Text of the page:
William Thomas Stearn
Born Chesterton, Cambridge 11 April 1911; died Richmond, Surrey 9 May 2001. Founder member, botanist, bibliographer and historian of natural history.
William Stearn was an outstanding botanical scholar, deemed the complete naturalist and would not have agreed with this view or his obituary in The Times when described as “acknowledged as the greatest botanical authority of the twentieth century”. Naturally modest, a self-made authority without a formal university education who besides being a world authority on taxonomy was a highly respected horticultural botanist.
He was born at Chesterton, Cambridge, one of four children whose father died when he was 11 years old but he gained a scholarship to Cambridge High School for boys and was the secretary of the Natural History Society. His enthusiasm for botany was rewarded by being given access to the library and herbarium in the University Botany School. Because of his family circumstances he furthered his studies through employment at Bowes & Bowes antiquarian bookshop in Cambridge, while building a wide circle of friendships at the Botany School. He started publishing a stream of papers and botanical bibliographies. These were well received through his meticulous and single-minded approach to his work, especially when he became the Librarian at The Lindley Library of The Royal Horticultural Society. He learnt Swedish and this greatly helped during his study of Linnaeus. His enthusiasm for taxonomy resulted in many successful collaborations, for example, in the preparation of the Flora Europaea.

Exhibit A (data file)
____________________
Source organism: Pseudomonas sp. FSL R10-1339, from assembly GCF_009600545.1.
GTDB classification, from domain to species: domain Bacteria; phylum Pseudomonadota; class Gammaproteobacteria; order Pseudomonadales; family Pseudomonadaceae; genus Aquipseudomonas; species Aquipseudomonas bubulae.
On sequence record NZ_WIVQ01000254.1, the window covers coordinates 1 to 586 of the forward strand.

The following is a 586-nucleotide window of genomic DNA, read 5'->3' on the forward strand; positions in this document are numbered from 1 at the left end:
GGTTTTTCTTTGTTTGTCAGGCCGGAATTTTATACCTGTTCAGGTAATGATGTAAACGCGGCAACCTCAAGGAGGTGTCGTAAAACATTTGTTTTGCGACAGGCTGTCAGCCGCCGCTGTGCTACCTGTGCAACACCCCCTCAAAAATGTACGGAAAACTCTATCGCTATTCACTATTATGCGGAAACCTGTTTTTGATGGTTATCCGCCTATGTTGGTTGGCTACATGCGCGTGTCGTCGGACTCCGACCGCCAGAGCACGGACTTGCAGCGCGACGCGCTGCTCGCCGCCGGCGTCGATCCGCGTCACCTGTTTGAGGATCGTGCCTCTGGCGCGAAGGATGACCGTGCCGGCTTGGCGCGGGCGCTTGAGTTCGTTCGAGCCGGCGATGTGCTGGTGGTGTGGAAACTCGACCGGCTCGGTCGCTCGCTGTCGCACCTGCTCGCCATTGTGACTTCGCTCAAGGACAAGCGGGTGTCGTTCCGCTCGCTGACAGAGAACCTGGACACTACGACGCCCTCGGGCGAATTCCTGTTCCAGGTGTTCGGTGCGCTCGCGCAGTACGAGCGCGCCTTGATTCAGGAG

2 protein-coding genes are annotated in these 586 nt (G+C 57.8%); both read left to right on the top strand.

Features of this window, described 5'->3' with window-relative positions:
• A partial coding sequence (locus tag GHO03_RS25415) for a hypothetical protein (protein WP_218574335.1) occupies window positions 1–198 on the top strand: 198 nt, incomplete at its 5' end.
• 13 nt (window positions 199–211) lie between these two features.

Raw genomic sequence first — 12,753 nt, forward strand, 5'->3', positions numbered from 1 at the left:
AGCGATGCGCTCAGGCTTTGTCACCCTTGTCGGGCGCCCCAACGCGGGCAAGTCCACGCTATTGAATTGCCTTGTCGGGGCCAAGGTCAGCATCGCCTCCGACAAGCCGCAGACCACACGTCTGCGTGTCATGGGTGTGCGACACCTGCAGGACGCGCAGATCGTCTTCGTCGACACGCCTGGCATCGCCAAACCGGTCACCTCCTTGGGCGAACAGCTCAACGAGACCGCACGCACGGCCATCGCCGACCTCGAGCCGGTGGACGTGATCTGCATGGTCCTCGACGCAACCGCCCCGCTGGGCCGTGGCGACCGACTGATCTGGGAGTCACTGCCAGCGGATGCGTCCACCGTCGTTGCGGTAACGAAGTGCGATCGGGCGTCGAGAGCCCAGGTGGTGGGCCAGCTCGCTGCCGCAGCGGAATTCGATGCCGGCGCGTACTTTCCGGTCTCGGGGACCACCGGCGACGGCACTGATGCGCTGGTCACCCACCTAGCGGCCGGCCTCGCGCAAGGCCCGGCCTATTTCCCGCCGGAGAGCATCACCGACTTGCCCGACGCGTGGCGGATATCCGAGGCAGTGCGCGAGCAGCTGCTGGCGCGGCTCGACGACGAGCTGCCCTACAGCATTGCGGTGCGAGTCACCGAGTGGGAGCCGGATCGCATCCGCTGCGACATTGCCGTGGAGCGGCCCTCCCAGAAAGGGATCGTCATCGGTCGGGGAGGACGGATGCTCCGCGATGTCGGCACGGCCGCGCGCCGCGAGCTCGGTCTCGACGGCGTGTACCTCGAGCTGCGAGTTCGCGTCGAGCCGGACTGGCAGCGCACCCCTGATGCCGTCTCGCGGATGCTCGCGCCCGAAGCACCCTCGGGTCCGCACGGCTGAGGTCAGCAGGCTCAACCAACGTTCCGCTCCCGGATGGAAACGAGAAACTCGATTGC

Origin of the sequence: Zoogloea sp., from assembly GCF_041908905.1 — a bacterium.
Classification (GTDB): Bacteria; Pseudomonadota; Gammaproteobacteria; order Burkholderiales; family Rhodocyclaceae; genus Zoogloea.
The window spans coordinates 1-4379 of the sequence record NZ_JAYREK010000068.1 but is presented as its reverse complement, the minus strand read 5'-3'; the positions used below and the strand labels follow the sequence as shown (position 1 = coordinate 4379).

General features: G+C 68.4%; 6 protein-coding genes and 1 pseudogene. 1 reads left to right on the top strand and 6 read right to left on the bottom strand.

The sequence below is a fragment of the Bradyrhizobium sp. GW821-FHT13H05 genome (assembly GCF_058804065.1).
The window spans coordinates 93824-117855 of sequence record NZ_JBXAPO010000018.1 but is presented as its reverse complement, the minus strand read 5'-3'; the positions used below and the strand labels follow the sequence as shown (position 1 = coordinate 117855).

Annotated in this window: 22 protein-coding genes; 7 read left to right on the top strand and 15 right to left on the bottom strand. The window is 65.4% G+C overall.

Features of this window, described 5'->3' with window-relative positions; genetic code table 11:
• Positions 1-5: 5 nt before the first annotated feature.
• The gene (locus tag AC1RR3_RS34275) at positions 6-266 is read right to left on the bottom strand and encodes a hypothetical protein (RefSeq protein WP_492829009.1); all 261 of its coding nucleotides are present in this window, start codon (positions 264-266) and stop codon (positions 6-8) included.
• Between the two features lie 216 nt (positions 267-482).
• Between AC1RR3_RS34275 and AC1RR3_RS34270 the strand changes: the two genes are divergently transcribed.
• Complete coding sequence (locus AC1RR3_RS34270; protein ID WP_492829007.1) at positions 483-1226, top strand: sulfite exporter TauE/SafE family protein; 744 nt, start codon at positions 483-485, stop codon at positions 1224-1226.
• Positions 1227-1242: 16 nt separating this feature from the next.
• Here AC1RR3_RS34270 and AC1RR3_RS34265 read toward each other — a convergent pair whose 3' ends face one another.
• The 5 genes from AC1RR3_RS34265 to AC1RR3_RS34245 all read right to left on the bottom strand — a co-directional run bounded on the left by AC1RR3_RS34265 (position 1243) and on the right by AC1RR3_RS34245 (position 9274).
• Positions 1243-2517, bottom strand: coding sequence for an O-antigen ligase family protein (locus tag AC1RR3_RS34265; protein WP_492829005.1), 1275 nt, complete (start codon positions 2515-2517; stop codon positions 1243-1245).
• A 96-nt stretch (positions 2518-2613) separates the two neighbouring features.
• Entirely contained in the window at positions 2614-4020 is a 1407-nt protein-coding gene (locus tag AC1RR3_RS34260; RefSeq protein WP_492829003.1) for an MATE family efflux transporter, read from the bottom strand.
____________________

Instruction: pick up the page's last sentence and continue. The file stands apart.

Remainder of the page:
As a Quaker, he would not bear arms and was accepted by the Royal Air Force Medical Corps. and while waiting for planes, he wrote material for an etymological dictionary of botanical names. He was posted to RAF intelligence duties in India and Burma and again compiled information which subsequently resulted in publications on Himalayan orchids and Indian Trees. On return to the UK, he completed the Royal Horticultural Society dictionary of gardening. His skill in identifying plants was well known to generations of botanists and he was the central figure in compiling the International code of nomenclature for cultivated plants.
From 1953 to 1976 he worked at the British Museum (Natural History), retiring as a Senior Principal Scientific Officer before tackling the definitive The Natural History Museum at South Kensington. His many awards included the Linnean Gold Medal of The Linnean Society of London (1976), and the Society for the History of Natural History’s Founders’ Medal in 1986. In 1997 he was awarded the CBE (Commander of the Order of the British Empire).
© D. R. P. Leonard
Based on V. Heywood, 2002. William Thomas Stearn, CBE, VMH (1911 – 2001) – an appreciation. Archives of natural history 29 (2): 129–143.
Other contributions relating to Professor Stearn published in the Society journal are:
- Bibliography of William Thomas Stearn (1911-2001) [by E. C. Nelson & R. Desmond]. Archives of natural history 29 (2): 144-170.
- William T. Stearn and Joseph Ewan: letters from a friendship [by K. Kleinman]. Archives of natural history 29 (2): 171-176.
W. T. Stearn published numerous papers in the Society’s journal; titles may be obtained from the indexes for volumes 1, 2, 3, 4, 7, 11, 16.